What is BaaS? How You Can Become a Bank That Puts Service First
For most of its history, banking was extremely personal — customers walked in, and were close to where the money literally was. Over the last generation, automation has increasingly replaced face-to-face interactions. And while that increased efficiency, there has been an element of service lost.
That’s changing again, without going backwards. The concept of Banking as a Service (Baas) allows individuals and businesses to access personalized care without sacrificing any efficiency. BaaS allows banks to expand their reach to every customer, and is paving the way toward an open banking economy.
Every bank who asks “What is BaaS?” also has to ask how they can leverage it to best serve their customers. You are service-oriented and customer-facing. By understanding how to deploy BaaS, you can become more personalized, more efficient, and more responsive to customer needs while maintaining compliance and efficiency.
Banking being a service isn’t new. But Banking as a Service? That’s cutting edge. It’s time to embrace the future.
Defining Banking as a Service
The “as a service” suffix has been attached to nearly every business model over the last few years, and with good reason: it certainly sounds very technical and modern. But at its heart, the AAS model simply means that something is being presented to a customer, as a service. This differentiates it from a specific product (so you couldn’t have, say “pizza as a service;” you should instead just get a pizza).
In this context, banking has been ripe for becoming AAS-oriented. It is inherently service-oriented, and is now taking advantage of technology that facilities a genuine connection with consumers.
So, what is Banking as a Service? Simply put, it is how banks provide their services and financial products through third-party distributors.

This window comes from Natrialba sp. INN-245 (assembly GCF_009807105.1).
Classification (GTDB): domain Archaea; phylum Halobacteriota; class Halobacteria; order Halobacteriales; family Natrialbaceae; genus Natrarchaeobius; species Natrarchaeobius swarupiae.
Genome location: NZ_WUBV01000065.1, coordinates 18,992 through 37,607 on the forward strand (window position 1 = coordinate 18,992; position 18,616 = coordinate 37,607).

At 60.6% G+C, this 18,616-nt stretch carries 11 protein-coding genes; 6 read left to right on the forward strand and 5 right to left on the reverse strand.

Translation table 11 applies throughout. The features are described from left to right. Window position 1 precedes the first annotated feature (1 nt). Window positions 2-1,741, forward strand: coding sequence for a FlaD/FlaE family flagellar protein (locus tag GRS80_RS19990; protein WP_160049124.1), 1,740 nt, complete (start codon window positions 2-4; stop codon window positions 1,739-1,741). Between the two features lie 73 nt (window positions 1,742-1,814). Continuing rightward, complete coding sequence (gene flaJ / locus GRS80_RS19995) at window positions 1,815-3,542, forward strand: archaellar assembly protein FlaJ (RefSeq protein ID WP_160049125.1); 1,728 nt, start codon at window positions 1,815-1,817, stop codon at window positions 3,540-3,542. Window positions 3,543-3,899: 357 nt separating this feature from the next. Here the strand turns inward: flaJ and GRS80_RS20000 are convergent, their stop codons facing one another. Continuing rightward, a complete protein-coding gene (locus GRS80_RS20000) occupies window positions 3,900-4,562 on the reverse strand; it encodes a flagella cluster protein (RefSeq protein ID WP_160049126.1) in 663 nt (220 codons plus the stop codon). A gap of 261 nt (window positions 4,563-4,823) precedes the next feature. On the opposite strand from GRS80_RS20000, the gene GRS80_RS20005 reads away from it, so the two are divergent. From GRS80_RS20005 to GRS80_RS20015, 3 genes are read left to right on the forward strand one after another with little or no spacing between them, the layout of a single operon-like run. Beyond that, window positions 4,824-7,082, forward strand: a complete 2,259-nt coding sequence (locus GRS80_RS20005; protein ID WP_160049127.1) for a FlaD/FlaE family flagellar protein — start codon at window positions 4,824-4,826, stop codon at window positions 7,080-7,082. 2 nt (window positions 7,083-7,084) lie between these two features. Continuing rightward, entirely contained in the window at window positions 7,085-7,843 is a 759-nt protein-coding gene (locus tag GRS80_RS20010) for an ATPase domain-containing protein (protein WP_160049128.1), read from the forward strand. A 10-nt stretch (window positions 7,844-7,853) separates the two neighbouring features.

These third-party distributors are generally known as Fintech companies. These companies are creating a regulated infrastructure that allows customers to access banking services from their phones or other mobile tools. But they also allow banks to better serve their customers.
Essentially, there is a pretty easy process toward a BaaS model. It starts with the third-party provider (TPP) pairing with a traditional bank.
- A TPP (fintech, digital bank, etc) pays a fee to access the established BaaS system
- Institution opens its APIs to third-party
- TPP builds new banking products
- Customers access new products through TPP, but essentially interact with their legacy bank
It’s pretty simple. It’s an adaptable model. And it opens up enormous possibilities.
Why Banks Choose BaaS
According to a recent study by Deloitte, 30% of customers are considering switching their banks. But even that can be misleading. There is a lot of desire to switch banks, it’s just that doing so is really difficult. More people would be open to switching if it was easier, or if there was more incentive.
This provides dual challenges and opportunities for banks. They need to create positive incentives for current customers to stay, and create incentives for attracting the wavering customers of the competition.
Customers demand a level of service and expect personalization. BaaS provides both of those. By using nimble applications that customers can pick and choose from, they can create a curated banking experience.
What does this mean?
- More nimble product roll-out
- Faster time-to-market on products
- Increased use of customer data
- Higher customer loyalty
- Lower attrition rates
When you give customers what they expect and demand, you keep existing customers and attract new ones.
But how does BaaS work in practice?